Kazakhstan20 May 2005
Police cordon set up around newspaper Set KZ publishers
Kazakh police on 20 May 2005 threw a cordon around Vremya-Print, the publishers that print the newspaper Set KZ, formerly Respublika that has been banned on the orders of the culture ministry. The 8am operation was designed to ensure the newspaper did not appear. The newspaper‚s journalists held a press conference later the same day to protest against the decision that they say is completely illegal, since Set KZ has obtained all the necessary legal documents to be registered.
6 May 2005 Appeal to president after closure of major opposition newspaper
Reporters Without Borders has protested in a letter to the President of Kazakhstan Nursultan Nazarbayev against the Kazakh authorities’ decision to close opposition weekly Respublika and its sister papers Respublika Delovoe Obozrenie and Respublika Analitichesky Ezhenedelnik.
"This order to close a major opposition newspaper, through a highly dubious court ruling, constitutes a serious attack on pluralism of information in Kazakhstan," the worldwide press freedom organisation said in the 6 May letter.
"Reporters Without Borders is concerned about this escalating deterioration in press freedom. A climate of repression towards the opposition should not be allowed to take hold in the country, following the overthrow of the regime of President Askar Akayev in neighbouring Kyrgyzstan, for fear of seriously destabilising the entire republic of Kazakhstan."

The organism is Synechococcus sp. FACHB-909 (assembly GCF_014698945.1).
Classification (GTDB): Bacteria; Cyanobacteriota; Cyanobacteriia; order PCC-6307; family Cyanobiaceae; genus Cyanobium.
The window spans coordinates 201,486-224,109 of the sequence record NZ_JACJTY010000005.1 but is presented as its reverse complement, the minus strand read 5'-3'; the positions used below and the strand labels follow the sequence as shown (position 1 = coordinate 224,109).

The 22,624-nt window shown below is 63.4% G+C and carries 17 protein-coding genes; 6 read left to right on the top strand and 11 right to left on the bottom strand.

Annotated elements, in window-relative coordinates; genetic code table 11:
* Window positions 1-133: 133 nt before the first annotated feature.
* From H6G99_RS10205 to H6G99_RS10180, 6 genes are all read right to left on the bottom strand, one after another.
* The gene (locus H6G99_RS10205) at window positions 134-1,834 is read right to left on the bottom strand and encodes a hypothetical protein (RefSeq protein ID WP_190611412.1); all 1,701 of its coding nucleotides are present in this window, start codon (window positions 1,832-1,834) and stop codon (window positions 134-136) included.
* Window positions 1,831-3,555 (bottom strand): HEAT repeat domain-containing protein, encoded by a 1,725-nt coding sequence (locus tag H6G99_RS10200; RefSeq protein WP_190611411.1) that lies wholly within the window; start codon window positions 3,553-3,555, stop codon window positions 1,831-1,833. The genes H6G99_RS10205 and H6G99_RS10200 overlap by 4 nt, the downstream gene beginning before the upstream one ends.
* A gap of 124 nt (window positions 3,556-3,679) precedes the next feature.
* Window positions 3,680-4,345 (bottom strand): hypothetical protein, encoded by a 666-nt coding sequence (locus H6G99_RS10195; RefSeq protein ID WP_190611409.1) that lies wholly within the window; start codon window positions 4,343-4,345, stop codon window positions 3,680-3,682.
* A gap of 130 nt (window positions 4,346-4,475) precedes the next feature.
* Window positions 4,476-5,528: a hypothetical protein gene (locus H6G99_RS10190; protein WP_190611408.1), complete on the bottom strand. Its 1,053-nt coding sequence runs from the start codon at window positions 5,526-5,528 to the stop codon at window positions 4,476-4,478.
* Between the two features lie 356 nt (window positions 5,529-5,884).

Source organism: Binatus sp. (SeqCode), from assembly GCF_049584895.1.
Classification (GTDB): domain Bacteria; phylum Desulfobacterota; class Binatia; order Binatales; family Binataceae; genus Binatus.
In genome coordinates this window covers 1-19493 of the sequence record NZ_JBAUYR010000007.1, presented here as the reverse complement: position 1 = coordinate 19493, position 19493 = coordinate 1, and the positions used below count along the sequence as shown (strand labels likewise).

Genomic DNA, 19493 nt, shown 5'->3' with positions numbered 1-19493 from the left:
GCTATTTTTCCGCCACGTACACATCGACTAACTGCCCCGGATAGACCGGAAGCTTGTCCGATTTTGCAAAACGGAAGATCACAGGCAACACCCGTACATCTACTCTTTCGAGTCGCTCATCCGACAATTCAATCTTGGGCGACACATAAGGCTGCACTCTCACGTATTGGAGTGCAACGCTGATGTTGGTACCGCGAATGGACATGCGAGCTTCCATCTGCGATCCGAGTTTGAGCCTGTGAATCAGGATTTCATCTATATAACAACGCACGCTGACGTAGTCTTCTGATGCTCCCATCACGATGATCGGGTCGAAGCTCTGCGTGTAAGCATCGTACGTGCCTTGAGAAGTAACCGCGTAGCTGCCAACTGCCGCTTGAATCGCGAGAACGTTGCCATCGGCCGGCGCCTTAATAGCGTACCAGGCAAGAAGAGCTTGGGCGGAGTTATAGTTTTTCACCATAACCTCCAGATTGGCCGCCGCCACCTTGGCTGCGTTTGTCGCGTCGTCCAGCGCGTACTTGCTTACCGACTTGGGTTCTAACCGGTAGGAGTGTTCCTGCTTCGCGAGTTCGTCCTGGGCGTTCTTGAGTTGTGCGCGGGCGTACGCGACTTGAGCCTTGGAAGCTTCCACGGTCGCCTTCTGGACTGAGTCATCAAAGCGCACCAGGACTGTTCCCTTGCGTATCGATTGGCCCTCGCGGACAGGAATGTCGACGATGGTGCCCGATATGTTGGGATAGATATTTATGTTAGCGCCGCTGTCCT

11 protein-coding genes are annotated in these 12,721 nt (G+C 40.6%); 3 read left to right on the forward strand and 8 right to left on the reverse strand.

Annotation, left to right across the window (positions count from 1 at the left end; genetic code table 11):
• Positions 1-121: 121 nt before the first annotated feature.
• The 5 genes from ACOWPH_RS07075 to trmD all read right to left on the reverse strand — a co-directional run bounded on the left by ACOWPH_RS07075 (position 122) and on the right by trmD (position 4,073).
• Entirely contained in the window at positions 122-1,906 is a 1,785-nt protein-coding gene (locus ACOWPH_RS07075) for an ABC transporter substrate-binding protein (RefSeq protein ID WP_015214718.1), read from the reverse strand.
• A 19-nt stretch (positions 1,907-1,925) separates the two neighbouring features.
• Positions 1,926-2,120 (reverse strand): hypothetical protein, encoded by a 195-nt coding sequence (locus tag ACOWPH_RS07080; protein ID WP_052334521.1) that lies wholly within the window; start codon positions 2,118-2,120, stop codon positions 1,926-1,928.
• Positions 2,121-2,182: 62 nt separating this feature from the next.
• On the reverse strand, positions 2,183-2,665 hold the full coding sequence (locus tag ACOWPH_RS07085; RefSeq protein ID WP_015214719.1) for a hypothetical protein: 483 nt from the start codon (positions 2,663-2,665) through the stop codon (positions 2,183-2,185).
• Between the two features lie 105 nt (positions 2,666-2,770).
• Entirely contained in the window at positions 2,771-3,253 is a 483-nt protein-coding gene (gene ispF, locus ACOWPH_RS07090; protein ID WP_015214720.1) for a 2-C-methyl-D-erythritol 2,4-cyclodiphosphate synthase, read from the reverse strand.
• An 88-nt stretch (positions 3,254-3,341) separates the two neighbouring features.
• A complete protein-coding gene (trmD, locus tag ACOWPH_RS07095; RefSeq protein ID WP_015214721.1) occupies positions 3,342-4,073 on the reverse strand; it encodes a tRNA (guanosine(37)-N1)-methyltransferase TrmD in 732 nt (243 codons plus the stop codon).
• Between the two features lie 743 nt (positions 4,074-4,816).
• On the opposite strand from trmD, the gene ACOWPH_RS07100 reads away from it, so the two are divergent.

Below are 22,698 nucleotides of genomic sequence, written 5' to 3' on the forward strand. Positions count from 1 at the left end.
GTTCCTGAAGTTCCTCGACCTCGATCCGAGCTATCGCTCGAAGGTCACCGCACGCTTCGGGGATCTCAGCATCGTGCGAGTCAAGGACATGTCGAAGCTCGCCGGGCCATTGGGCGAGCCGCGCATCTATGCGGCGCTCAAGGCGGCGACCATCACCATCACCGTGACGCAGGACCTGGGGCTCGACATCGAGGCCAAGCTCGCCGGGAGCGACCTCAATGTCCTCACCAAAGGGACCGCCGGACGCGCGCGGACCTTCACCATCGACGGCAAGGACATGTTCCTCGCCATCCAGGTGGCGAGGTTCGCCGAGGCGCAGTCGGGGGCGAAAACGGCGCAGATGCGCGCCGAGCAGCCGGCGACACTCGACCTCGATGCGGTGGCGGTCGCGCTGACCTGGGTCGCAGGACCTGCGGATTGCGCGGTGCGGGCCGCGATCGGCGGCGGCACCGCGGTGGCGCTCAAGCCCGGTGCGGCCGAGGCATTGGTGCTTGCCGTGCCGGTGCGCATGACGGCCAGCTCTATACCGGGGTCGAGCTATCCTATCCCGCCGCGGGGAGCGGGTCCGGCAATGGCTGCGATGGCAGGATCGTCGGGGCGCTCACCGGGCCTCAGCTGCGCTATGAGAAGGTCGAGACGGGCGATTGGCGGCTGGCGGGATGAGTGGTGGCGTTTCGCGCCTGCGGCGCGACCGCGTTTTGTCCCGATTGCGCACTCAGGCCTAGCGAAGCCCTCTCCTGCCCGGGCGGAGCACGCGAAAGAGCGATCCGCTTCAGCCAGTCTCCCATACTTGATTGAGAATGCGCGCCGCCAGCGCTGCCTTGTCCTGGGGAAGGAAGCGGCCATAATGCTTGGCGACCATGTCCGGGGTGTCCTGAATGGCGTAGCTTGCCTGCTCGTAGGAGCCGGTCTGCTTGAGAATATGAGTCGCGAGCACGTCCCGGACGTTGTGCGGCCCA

"We call on [President Nazarbayev] to immediately put an end to these unacceptable pressures and this hounding by the courts of a major opposition weekly. The legal system cannot be used as a tool in hands of the executive to silence dissident voices. This is not worthy of a democratic country."
The appeal court on 4 May upheld the decision of the Almaty regional court on 25 March 2005, ordering the liquidation of the company Bastau, owner of Respublika., a decision already protested by Reporters Without Borders. The opposition weekly and Bastau now have ten days to lodge an appeal against the decision before the Supreme Court.
They were taken to court for having picked up in an article carried by Respublika Delovoe Obozrenie on 20 January 2005 an interview with Vladimir Jirinovsky, leader of the Russian nationalist party Liberal Democratic Party of Russia (LDPR), in which he criticised Kazakhstan’s policies towards its Russian neighbour. An editorial in Respublika agreed with Jirinovsky’s remarks, which led to the authorities charging the paper with "violating the integrity of the Republic of Kazakhstan."
The Ministry of Information, Culture and Sport sent a notice to the paper on 5 May ordering its immediate closure based on the ruling of the appeal court without further explanation. In fact, Respublika Analitichesky Ezhenedelnik, sister paper of the opposition weekly, changed proprietor in February and no longer belongs to Bastau. The edict closing the newspaper is therefore completely illegal.
The ruling was sent to all publishing houses in Almaty as well as to all distribution companies in central Kazakhstan. The weekly’s editor, Irina Petrushova, who has been living in exile in Russia since 2002 after receiving death threats, has decided to cancel the paper’s next edition. It was devoted to the assassination attempt against opposition leader Jarmahan Tuyakbay, in Shymkent in the south of the country.
Respublika was forced to halt publication in similar circumstances in May 2002, when following a complaint from the Culture ministry, the firm PR-Konsalting, the paper’s previous owner, had been liquidated.